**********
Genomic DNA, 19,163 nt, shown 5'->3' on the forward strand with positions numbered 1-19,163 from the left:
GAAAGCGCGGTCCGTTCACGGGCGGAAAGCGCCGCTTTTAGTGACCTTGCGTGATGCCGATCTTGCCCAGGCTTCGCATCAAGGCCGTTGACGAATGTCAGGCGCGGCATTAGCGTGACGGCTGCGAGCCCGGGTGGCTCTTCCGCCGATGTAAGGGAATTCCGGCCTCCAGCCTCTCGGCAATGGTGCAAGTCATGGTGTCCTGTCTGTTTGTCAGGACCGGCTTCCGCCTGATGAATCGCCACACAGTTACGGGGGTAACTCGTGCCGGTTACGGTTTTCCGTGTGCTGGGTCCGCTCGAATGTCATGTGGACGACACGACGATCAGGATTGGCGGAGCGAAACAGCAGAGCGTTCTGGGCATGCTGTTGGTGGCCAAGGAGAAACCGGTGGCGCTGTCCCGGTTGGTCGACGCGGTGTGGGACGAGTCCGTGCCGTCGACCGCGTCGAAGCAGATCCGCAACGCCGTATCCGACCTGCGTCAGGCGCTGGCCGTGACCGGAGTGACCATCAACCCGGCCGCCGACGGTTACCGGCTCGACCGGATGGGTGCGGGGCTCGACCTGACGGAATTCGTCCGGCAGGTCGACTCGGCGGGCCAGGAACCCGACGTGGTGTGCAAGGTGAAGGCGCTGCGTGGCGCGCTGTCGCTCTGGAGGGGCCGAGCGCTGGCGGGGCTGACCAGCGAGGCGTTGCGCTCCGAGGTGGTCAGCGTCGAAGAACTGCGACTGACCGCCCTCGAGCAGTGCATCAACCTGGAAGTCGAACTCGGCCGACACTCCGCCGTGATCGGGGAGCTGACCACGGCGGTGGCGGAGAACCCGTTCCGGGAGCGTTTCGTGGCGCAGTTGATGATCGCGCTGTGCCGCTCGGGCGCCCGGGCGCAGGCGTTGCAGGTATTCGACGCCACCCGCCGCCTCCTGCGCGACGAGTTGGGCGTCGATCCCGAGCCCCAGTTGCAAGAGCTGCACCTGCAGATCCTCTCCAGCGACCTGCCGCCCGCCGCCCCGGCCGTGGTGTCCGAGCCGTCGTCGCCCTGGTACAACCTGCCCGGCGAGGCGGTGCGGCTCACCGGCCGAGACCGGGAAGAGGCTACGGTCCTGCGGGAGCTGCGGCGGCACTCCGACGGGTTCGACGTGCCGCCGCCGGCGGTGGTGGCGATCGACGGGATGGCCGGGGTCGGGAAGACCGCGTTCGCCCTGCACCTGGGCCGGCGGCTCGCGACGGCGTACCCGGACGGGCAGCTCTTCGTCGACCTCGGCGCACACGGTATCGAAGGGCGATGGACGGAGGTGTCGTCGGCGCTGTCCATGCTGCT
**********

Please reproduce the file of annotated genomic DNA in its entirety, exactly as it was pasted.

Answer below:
Genomic DNA, 19,163 nt, shown 5'->3' on the forward strand with positions numbered 1-19,163 from the left:
GAAAGCGCGGTCCGTTCACGGGCGGAAAGCGCCGCTTTTAGTGACCTTGCGTGATGCCGATCTTGCCCAGGCTTCGCATCAAGGCCGTTGACGAATGTCAGGCGCGGCATTAGCGTGACGGCTGCGAGCCCGGGTGGCTCTTCCGCCGATGTAAGGGAATTCCGGCCTCCAGCCTCTCGGCAATGGTGCAAGTCATGGTGTCCTGTCTGTTTGTCAGGACCGGCTTCCGCCTGATGAATCGCCACACAGTTACGGGGGTAACTCGTGCCGGTTACGGTTTTCCGTGTGCTGGGTCCGCTCGAATGTCATGTGGACGACACGACGATCAGGATTGGCGGAGCGAAACAGCAGAGCGTTCTGGGCATGCTGTTGGTGGCCAAGGAGAAACCGGTGGCGCTGTCCCGGTTGGTCGACGCGGTGTGGGACGAGTCCGTGCCGTCGACCGCGTCGAAGCAGATCCGCAACGCCGTATCCGACCTGCGTCAGGCGCTGGCCGTGACCGGAGTGACCATCAACCCGGCCGCCGACGGTTACCGGCTCGACCGGATGGGTGCGGGGCTCGACCTGACGGAATTCGTCCGGCAGGTCGACTCGGCGGGCCAGGAACCCGACGTGGTGTGCAAGGTGAAGGCGCTGCGTGGCGCGCTGTCGCTCTGGAGGGGCCGAGCGCTGGCGGGGCTGACCAGCGAGGCGTTGCGCTCCGAGGTGGTCAGCGTCGAAGAACTGCGACTGACCGCCCTCGAGCAGTGCATCAACCTGGAAGTCGAACTCGGCCGACACTCCGCCGTGATCGGGGAGCTGACCACGGCGGTGGCGGAGAACCCGTTCCGGGAGCGTTTCGTGGCGCAGTTGATGATCGCGCTGTGCCGCTCGGGCGCCCGGGCGCAGGCGTTGCAGGTATTCGACGCCACCCGCCGCCTCCTGCGCGACGAGTTGGGCGTCGATCCCGAGCCCCAGTTGCAAGAGCTGCACCTGCAGATCCTCTCCAGCGACCTGCCGCCCGCCGCCCCGGCCGTGGTGTCCGAGCCGTCGTCGCCCTGGTACAACCTGCCCGGCGAGGCGGTGCGGCTCACCGGCCGAGACCGGGAAGAGGCTACGGTCCTGCGGGAGCTGCGGCGGCACTCCGACGGGTTCGACGTGCCGCCGCCGGCGGTGGTGGCGATCGACGGGATGGCCGGGGTCGGGAAGACCGCGTTCGCCCTGCACCTGGGCCGGCGGCTCGCGACGGCGTACCCGGACGGGCAGCTCTTCGTCGACCTCGGCGCACACGGTATCGAAGGGCGATGGACGGAGGTGTCGTCGGCGCTGTCCATGCTGCT